People often ask me what time of year do moths fly and are surprised to hear the answer: ‘Every month of the year.’ It is true that not so many fly in the colder months, and that they avoid windy and very wet weather, but many species, such as the Dark Chestnut and Dotted Border, hibernate as adults and readily appear in brief mild nights throughout the Winter. Others, like the appropriately named Early Moth, emerge from their pupa when the weather is mild in the first 10 weeks or so of the year. It therefore follows that to get a really good idea of the moth species present recording should take place throughout the year whenever the weather seems suitable.
In 2017 my moth recording at Rutland Water started on the evening of 19th February when I started to find places to run traps near Sharple’s Meadow and Lagoon II. I was joined by someone new to moth recording, who best remain nameless, who watched with great interest as each trap was carefully located on level ground, and secateurs used to clear trailing brambles, dead twigs and small nettle shoots. After a while, a voice said: ‘Ah, I see what you are doing: making a clear zone to improve the effectiveness of your traps. Very clever.’ One must always be encouraging, so I replied: ‘Yes, I am sure you are correct, but I find removing the brambles stops them snagging my clothes, cutting the twigs prevents them poking me in the eye, and trimming the nettles reduces stings later in the year.’ Moving quickly on to the following cold February morning, we were treated to a few Dark Chestnuts, Dotted Borders, and Early Moths.
Moth recording visits continued for the rest of the year whenever the weather forecast was suitable and time allowed until the last visit on the night of 21st November with a portable actinic light. This attracted a surprising number of late evening birders who helped while away the time as there were only a few Winter Moths and a brief visit by an unimpressed Badger. The Winter Moth is the small brownish moth often seen on winter nights in car headlights on country lanes. There are two species that are almost impossible to separate in the field. Later, under the microscope, I was able to confirm that we have both Winter Moth and Northern Winter Moth present on the reserve.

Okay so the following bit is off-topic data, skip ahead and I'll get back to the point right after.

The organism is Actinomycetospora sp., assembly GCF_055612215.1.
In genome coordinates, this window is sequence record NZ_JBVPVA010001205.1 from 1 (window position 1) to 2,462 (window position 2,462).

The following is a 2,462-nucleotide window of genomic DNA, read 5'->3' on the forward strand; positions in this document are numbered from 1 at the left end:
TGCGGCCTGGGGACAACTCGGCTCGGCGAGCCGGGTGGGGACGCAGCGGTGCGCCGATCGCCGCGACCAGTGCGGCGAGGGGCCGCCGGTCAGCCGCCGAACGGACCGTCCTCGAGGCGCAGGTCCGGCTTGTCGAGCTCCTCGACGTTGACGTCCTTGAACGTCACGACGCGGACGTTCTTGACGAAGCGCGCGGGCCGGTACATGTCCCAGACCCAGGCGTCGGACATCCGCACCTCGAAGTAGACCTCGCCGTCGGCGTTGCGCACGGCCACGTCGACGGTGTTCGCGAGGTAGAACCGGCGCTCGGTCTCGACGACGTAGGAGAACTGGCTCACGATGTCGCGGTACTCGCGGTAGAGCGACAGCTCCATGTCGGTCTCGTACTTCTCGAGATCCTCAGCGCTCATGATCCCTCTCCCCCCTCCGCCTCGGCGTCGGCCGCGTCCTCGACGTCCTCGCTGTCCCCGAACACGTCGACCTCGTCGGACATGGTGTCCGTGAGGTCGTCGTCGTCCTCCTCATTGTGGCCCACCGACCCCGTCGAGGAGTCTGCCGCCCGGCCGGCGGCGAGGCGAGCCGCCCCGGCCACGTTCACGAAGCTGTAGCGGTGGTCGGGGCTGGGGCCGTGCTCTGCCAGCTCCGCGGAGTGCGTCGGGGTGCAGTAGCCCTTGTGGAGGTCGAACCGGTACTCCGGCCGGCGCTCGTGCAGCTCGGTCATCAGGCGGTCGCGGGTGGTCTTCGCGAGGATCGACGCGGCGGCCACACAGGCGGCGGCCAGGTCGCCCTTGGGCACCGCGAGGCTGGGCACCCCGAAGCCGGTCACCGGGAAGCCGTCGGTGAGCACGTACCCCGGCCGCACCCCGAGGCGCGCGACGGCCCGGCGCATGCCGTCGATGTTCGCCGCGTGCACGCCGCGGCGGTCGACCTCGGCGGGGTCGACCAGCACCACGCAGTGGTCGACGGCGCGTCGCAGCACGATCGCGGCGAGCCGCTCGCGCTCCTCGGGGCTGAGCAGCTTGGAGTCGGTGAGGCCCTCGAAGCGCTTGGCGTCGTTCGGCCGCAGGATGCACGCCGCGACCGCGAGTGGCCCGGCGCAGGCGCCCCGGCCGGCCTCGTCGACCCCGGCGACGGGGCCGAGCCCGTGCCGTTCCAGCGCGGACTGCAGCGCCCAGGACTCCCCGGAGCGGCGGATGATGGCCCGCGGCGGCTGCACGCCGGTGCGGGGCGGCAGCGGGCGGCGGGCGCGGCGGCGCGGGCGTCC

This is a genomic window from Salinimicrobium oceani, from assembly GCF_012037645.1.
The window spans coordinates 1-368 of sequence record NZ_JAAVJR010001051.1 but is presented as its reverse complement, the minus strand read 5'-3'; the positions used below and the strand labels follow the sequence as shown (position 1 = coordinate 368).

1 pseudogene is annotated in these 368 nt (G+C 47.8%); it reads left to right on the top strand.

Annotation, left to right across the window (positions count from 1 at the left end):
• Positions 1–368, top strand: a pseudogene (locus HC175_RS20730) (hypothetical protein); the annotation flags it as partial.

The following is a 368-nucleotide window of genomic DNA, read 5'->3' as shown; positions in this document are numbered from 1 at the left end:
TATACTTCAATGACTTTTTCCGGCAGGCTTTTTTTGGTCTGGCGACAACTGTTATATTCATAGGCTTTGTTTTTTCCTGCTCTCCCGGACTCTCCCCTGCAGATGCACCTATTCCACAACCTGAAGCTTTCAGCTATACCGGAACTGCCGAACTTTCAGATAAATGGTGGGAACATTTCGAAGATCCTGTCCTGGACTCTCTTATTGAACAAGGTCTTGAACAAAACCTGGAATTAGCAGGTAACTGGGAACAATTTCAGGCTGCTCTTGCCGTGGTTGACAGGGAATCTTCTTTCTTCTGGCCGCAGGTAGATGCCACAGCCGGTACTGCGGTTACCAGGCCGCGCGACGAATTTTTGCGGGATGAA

What of species highlights for 2017? Through the year I recorded 114 species of moths. A new species, for me, was the Seraphim in a trap on the morning of 5th May. The larva of this local species feed on Aspen, which is abundant in the area. The hindwing has a curious lobe like a small extra hindwing.
Another species, the Old Lady Moth, seemed to have a good year at Rutland Water and other places across the county. Several were in the traps on 27th August. Bigger, more showy moths such as this species, always impress. After showing one of the specimens off at the visitor centre, I was able to finish with the very politically incorrect: ‘If you have all had a good look I’ll carefully toss the Old Lady into the bushes.’
If you are interested in building your own moth trap, take a look at Paul’s book here.